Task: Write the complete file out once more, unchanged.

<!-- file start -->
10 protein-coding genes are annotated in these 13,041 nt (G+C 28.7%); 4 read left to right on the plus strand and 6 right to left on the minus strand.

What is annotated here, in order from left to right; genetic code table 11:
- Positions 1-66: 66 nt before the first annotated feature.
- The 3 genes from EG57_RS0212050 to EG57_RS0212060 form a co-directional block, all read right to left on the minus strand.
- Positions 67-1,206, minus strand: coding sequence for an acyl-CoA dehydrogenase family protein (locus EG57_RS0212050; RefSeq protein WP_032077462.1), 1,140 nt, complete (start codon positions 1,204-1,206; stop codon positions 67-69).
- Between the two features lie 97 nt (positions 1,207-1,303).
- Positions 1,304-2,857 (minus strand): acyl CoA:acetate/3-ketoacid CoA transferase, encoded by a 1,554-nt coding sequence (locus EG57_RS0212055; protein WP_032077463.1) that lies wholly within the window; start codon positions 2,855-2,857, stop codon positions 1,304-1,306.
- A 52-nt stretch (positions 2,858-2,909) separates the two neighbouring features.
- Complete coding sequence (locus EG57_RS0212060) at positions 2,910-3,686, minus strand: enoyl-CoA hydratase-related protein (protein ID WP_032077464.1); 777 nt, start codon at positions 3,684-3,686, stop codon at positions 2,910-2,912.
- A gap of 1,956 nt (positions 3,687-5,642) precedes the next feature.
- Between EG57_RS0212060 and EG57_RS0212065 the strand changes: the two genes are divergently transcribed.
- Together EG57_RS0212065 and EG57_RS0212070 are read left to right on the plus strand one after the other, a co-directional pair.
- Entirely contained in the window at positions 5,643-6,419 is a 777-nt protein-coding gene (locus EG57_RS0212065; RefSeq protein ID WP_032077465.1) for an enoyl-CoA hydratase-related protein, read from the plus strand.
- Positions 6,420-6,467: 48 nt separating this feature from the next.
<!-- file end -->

10 protein-coding genes are annotated in these 13,041 nt (G+C 28.7%); 4 read left to right on the plus strand and 6 right to left on the minus strand.

What is annotated here, in order from left to right; genetic code table 11:
- Positions 1-66: 66 nt before the first annotated feature.
- The 3 genes from EG57_RS0212050 to EG57_RS0212060 form a co-directional block, all read right to left on the minus strand.
- Positions 67-1,206, minus strand: coding sequence for an acyl-CoA dehydrogenase family protein (locus EG57_RS0212050; RefSeq protein WP_032077462.1), 1,140 nt, complete (start codon positions 1,204-1,206; stop codon positions 67-69).
- Between the two features lie 97 nt (positions 1,207-1,303).
- Positions 1,304-2,857 (minus strand): acyl CoA:acetate/3-ketoacid CoA transferase, encoded by a 1,554-nt coding sequence (locus EG57_RS0212055; protein WP_032077463.1) that lies wholly within the window; start codon positions 2,855-2,857, stop codon positions 1,304-1,306.
- A 52-nt stretch (positions 2,858-2,909) separates the two neighbouring features.
- Complete coding sequence (locus EG57_RS0212060) at positions 2,910-3,686, minus strand: enoyl-CoA hydratase-related protein (protein ID WP_032077464.1); 777 nt, start codon at positions 3,684-3,686, stop codon at positions 2,910-2,912.
- A gap of 1,956 nt (positions 3,687-5,642) precedes the next feature.
- Between EG57_RS0212060 and EG57_RS0212065 the strand changes: the two genes are divergently transcribed.
- Together EG57_RS0212065 and EG57_RS0212070 are read left to right on the plus strand one after the other, a co-directional pair.
- Entirely contained in the window at positions 5,643-6,419 is a 777-nt protein-coding gene (locus EG57_RS0212065; RefSeq protein ID WP_032077465.1) for an enoyl-CoA hydratase-related protein, read from the plus strand.
- Positions 6,420-6,467: 48 nt separating this feature from the next.